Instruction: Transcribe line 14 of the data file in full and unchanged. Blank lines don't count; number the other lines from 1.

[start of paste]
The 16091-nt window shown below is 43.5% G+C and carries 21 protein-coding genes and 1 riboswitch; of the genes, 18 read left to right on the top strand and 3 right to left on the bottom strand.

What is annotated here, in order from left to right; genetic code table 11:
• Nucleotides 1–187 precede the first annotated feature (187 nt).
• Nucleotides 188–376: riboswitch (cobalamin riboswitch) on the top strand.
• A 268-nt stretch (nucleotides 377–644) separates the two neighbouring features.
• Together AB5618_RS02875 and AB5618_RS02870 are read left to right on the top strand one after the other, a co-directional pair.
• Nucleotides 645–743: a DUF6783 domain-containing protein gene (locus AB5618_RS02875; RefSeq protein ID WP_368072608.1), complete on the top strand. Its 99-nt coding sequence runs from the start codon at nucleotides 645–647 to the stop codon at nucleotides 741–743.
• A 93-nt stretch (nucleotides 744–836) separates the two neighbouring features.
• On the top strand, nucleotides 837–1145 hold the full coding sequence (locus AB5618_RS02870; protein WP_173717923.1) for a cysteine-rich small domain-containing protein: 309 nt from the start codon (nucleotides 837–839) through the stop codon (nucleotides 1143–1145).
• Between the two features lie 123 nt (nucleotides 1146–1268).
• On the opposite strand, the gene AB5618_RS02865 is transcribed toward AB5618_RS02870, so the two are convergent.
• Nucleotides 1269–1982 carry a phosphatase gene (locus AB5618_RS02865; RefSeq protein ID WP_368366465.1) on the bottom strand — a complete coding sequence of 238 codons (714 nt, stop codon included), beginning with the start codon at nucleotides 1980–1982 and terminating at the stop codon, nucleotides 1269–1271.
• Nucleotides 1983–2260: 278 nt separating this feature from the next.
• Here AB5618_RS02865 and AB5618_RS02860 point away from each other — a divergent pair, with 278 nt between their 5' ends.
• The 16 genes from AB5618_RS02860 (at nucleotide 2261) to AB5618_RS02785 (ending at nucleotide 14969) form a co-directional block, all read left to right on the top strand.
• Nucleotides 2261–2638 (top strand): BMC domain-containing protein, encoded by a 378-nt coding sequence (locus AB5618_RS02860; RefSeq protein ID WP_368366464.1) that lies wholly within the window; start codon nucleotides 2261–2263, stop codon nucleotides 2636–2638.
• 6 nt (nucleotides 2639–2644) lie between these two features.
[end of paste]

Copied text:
• Here AB5618_RS02865 and AB5618_RS02860 point away from each other — a divergent pair, with 278 nt between their 5' ends.